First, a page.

In the meantime, I want to talk a bit about what we’re gonna do here. So, I talked a little bit about myself. I won’t bore you more with that. Next we’re gonna quickly spin up a new WordPress Multisite instance, so that we can show some of the demos that I want to show you. I’ll be showing you three WordPress plugins that I wrote that I think you might want to know about. That may be why you’re here. And finally, if there’s time, we can do some Q&A. Hopefully I’ll have some answers to that.

So, all right, let me go ahead and spin up a new WordPress Multisite instance. And, for this, I’m actually gonna go out of the slides, and I’m gonna go to my little demo here. Now, what I am going to do is go to this website that doesn’t yet exist, just to prove that it’s not actually there: W P N Y C dot DEMO. This website doesn’t exist, no one can get to it. It doesn’t yet exist. So we’re going to go ahead and make it!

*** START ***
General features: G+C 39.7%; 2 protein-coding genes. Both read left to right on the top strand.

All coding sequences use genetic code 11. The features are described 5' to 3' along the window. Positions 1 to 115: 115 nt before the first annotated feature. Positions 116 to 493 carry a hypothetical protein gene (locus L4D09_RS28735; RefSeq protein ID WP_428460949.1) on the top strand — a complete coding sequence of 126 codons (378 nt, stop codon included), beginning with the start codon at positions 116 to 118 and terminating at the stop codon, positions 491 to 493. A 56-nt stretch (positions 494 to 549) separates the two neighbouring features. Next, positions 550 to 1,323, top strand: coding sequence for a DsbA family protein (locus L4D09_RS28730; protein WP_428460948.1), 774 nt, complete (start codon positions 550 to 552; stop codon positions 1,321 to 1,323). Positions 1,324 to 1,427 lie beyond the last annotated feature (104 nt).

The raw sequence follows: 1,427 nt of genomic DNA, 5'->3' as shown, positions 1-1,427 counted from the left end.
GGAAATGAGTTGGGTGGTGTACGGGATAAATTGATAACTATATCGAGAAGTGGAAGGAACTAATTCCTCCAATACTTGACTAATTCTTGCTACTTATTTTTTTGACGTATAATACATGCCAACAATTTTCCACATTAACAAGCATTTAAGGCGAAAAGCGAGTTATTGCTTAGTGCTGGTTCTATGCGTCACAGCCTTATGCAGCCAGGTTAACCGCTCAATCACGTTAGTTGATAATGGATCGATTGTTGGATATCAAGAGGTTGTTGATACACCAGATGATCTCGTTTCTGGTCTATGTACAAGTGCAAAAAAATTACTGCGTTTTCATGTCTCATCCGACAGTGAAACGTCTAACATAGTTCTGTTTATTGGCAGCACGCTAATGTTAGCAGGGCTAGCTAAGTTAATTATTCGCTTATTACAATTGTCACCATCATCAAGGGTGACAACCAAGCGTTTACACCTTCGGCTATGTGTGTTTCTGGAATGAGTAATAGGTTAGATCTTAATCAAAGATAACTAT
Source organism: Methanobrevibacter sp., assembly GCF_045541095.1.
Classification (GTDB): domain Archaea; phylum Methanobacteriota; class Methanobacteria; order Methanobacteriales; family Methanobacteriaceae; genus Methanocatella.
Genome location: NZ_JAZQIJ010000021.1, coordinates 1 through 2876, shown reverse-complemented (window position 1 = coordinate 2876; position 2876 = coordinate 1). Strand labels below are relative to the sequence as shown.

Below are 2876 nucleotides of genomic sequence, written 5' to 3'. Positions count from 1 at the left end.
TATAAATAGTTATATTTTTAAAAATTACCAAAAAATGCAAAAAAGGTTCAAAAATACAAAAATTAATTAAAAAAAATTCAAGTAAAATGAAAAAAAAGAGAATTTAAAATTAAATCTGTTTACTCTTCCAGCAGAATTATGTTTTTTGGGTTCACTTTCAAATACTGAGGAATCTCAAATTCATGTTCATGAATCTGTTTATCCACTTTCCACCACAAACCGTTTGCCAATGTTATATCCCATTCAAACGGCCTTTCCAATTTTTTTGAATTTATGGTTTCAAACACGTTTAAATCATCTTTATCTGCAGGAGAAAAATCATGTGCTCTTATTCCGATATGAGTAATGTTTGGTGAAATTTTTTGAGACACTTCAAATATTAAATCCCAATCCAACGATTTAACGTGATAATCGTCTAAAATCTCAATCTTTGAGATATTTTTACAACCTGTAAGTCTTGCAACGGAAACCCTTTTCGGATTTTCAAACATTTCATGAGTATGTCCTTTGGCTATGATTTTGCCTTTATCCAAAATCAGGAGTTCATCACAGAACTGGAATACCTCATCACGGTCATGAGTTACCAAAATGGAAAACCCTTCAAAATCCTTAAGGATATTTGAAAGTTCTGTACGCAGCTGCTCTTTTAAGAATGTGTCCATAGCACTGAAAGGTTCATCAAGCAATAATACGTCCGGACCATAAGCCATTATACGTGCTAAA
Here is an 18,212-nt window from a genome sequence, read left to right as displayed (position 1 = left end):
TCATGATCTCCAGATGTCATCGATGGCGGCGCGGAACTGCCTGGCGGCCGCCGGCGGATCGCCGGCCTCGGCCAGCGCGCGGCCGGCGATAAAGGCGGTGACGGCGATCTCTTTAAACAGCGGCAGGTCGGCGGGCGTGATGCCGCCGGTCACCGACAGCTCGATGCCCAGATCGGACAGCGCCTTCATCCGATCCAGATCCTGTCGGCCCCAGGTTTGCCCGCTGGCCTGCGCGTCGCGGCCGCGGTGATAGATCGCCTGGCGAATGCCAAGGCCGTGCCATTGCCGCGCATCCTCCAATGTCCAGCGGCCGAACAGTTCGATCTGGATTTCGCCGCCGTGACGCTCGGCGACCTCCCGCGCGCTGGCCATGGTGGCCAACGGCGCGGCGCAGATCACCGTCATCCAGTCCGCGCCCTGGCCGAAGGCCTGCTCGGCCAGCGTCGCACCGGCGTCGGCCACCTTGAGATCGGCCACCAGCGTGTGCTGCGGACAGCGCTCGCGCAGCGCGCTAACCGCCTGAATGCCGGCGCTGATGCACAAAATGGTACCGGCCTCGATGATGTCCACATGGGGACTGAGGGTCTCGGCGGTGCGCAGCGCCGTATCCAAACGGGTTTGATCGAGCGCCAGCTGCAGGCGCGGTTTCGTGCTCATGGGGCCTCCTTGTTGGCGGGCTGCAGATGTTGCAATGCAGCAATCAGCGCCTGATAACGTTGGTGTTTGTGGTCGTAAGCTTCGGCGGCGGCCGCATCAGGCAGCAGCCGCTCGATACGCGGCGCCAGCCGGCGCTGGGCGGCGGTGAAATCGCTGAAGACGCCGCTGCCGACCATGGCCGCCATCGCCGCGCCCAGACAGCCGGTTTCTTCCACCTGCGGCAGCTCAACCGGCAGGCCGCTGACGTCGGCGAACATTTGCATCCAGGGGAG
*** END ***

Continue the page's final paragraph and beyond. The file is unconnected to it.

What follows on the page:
Can y’all see that, is that big enough? That text is big? Okay.

I’m gonna be using a couple tools that I’m gonna explain in just a second. The one that I want to start with is VV. And, this is gonna basically automate creating an entire new WordPress Multisite install on my machine, and make the site available at WPNYC.DEMO.

So, I’m gonna tell VV to, hey, please create for me a domain called WPNYC.DEMO. And I want the name of this site to be WPNYCDEMO. Is that right? That’s right. And I want it to be a multisite install with a subdomain scheme. You know how WordPress can do subdirectories and subdomains? I want subdomains. I want the admin username to be admin, I want the password to be password, which I know is not a good password, but this is a demo.

>> AUDIENCE MEMBER: Password with five asterisks!

>> MAYMAY: Yeah, and an at-sign!

>> AUDIENCE MEMBER: What is this software you’re using?

>> MAYMAY: I’ll talk about the software in just a sec, I just want to kick this off.